Thursday, August 20, 2009

Negative consumer content - social media's side effect?

Marketers call it "consumers' revolution", advertisers refer to "the age of conversation", academics point at the effect of web 2.0 whereas consumers are simply interacting, more and more..

We hear opinions of products/services from our fiends offline, we then feel "open" to post reviews online on Amazon and eBay, we also gather into groups of interest on social networking sites (MySpace, Facebook - 250 millions already,Twitter - 44 millions) etc.

Why is it all in ascending order? Researches undertaken by Forrester, eMarketer and Nielsen Online are all reflecting the same issue: consumers are beginning to trust "unbiased" strangers online or friends and acquaintances offline when choosing brands, as shown here:

or here:

Interesting, right? Advertising in a "1 to many" manner seems to be quite unpopular, as it tends to have a sense of "guiding", which everyone is simply trying to avoid.
I won't refer to the causing factors which is a distinct topic to follow, my focus now is on corporate concern for employing social media as a way to interact with consumers online.

Why would it be useful? Because consumers are now given the tools to "shape brands" online, as electronic Word-of-Mouth(e-WOM) travels quick, getting at some point into offline WOM and vice-versa.

So media are not the only influentials - consumers are taking the lead. Online reviews are now taking the form of a new phenomenon - social recommendations, working on a "wisdom of crowds" principle.

Sites like CitySearch,eBay, Amazon, Tipped are happy to "unleash" online users' vocals so that other users could always view them. How about brands? If establishing a listening platform by choosing most influential websites is a "everyone could agree on" task, then the negative content management is the most challenging issue..

Why? Since there's no way to control it, many prefer to keep silent, as the brand equity is in question.

Researches show that "People like brands with flaws", the ones that could admit their pitfalls, take a "repairing" attitude or simply be transparent and authentic while interacting with consumers online, as shown below:

Brands can go beyond negativity, by showing a transparent and caring attitude, transforming dissatisfied consumers into "prosumers"(Mairinger,2008)or even advocates.

Below is an example of new General Motors, trying to embrace the effectiveness of social media by creating a platform for CEO's feedbacks to consumers' reviews online,called "Tell Fritz" (similar to previous campaign "Ask Dr.Z"):

It's obviously a negative comment they're dealing with and although a it's not the CEO replying , the language used by the company tends to have a rather corporate jargon, rather then "consumer"-like language. GM is "reinventing" itself at the moment and testing social media capabilities is an accessible and easy-to-track activity.

A study published by New Media Age in April 17,2008 shows that among the surveyed companies using social media have detected the following benefits:

- Solving problems - usually customer service (by tracking negative comments, used as a "free focus group tool") - 43%;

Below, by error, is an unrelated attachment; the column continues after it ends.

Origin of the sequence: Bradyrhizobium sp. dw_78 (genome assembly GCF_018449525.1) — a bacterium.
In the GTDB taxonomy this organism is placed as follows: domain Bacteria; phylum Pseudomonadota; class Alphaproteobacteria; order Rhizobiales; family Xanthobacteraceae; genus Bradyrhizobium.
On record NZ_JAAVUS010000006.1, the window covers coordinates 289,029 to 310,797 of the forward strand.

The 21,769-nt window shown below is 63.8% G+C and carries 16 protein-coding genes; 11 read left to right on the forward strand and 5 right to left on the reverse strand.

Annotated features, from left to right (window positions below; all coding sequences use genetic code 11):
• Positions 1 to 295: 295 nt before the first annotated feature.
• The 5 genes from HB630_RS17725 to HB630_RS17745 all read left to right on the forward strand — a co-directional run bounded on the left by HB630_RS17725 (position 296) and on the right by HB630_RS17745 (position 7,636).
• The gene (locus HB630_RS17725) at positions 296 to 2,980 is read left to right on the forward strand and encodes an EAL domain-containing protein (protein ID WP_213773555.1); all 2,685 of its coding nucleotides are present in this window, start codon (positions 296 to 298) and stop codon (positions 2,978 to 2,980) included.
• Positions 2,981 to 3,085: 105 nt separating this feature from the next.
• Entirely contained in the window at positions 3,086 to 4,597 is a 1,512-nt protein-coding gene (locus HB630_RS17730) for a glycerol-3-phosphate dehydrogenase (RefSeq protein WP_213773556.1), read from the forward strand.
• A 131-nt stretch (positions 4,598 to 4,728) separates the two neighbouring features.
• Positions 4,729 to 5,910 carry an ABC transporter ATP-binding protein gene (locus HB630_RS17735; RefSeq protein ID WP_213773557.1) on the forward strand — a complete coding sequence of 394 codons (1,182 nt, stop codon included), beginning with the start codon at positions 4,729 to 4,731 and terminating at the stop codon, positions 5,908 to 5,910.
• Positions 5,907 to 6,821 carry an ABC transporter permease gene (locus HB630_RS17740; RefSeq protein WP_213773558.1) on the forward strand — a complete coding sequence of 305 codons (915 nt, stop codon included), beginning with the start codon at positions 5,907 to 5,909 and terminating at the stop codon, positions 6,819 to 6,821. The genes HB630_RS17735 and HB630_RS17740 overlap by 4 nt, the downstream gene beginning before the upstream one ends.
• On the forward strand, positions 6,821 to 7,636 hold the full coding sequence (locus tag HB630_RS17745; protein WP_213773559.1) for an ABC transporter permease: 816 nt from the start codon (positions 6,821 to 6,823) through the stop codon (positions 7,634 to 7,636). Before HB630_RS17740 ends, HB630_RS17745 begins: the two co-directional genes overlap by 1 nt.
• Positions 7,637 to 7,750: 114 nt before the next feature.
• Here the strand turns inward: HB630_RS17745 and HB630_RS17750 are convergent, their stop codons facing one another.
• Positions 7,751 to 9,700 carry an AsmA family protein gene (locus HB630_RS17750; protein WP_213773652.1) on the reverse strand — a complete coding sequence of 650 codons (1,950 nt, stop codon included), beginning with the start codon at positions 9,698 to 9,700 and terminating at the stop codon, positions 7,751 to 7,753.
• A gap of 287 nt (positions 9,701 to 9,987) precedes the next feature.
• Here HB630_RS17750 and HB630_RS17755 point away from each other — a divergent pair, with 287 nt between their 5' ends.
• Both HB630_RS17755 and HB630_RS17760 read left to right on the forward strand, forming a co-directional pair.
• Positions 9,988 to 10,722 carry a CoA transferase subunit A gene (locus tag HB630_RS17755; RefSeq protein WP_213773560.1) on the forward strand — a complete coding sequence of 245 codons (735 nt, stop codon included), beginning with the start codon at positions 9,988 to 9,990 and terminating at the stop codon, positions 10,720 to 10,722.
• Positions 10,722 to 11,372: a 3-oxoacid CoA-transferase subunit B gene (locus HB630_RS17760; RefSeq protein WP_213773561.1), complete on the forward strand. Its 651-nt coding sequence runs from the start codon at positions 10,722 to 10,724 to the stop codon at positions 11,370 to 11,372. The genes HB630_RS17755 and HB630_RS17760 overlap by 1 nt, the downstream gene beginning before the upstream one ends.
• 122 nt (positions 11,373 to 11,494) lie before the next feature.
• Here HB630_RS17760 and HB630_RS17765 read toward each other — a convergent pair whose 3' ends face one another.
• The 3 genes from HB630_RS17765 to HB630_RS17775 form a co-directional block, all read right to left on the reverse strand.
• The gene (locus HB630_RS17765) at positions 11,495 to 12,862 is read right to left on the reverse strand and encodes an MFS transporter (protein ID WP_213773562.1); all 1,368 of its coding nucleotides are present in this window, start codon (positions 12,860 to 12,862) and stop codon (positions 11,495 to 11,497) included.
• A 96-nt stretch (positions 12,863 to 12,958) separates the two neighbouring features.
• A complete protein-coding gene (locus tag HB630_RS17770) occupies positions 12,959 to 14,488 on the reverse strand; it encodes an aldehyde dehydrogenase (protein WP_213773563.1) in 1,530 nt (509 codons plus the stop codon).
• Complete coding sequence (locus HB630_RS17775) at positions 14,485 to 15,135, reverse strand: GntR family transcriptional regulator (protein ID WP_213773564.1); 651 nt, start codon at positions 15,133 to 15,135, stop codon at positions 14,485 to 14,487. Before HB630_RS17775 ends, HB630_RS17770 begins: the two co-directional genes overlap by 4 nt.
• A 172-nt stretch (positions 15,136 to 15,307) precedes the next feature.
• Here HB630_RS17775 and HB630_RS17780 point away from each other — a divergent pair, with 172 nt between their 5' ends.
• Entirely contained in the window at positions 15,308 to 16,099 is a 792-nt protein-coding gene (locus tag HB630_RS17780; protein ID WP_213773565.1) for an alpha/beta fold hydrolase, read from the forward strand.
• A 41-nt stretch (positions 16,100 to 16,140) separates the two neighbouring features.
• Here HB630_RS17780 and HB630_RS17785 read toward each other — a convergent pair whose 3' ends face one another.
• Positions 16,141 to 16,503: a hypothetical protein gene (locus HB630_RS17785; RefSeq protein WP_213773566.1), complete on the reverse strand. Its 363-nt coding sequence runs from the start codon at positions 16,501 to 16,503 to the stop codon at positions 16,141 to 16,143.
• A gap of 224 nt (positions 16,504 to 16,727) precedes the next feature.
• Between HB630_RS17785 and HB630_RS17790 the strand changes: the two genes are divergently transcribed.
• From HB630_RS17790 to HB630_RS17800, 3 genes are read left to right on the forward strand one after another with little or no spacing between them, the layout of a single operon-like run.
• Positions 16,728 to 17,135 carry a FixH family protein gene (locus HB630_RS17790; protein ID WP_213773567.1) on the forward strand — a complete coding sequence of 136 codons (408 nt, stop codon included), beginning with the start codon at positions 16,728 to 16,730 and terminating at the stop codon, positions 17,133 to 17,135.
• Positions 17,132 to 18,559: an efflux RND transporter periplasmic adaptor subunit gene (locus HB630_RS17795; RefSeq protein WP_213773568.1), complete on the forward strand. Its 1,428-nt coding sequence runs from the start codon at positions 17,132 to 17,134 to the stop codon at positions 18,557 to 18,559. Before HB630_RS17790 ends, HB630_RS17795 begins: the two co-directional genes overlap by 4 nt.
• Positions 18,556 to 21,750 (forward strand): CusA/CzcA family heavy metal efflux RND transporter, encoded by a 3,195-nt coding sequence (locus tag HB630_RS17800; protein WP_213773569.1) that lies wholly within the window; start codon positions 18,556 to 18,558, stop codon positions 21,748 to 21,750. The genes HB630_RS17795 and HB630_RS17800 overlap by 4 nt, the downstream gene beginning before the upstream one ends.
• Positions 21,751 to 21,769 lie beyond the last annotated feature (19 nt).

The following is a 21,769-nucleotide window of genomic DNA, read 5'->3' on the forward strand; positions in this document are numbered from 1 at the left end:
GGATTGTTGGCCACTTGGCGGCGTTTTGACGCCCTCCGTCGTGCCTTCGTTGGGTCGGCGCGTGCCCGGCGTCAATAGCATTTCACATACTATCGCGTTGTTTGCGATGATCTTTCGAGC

- Obtaining user feedback on products/services - 41%;
- Enabling consumers to interact with the company brand - 37%;
- Marketing to consumers - 25%.

Clearly, my view on the negative content issue refers to its open, transparent and especially authentic side, which could bring benefits to brands concerned.

This means adopting strategies after having thoroughly listened the consumers, engaged with them and planned a further long-term interaction, by "keeping momentum".
Btw, the last one is incredibly important - as short-term interaction brings "abandon" which consumers may never forget...

Would be nice to hear your views on "pro's" and "con's" of the negative content!

Looking forward,


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Wednesday, August 12, 2009

Mobile applications or the battle for “content value” in the digital age

Today we keep measuring the success of an application by the number of downloads, similar to YouTube spots by the number of hits.
They’re meant to offer entertaining content and are usually access free, when advocating /representing a certain brand.

How about leading “looking-for-fun” users all the way through to “want-to-buy” consumers? How about the bounce rate?

Shall we witness in the future a “creative rush” of companies trying to “please” the consumers by pushing on innovative solutions to make it more convenient to use and consume?…and all that in exchange for a “must stop-by” interest.

Eventually the new Iphone application launched recently by Pizza Hut and
marketed as the “Revolution in mobile ordering” has become a hype among American pizza fans – over 150 000 downloads in just 2 weeks-time.
Content? Virtual pizza ordering, by letting you actually “drag and drop” the ingredients instead of just naming them via a phone call ordering, as shown below:

Moreover, there’s a “Virtual Fridge” where you can get coupons to add to your order and a game called “Pizza Hut Racer” – a nice, themed added-value content to keep you entertained.

Even though the application is yet available only in the US, it seems it could be welcome elsewhere as well (see YouTube comments).

The question is: Does it make me order more or I’ll just pick up the phone next time? Or if it’s not only about the sales figures – it’s obviously working for the brand awareness and its free publicity, isn’t it?

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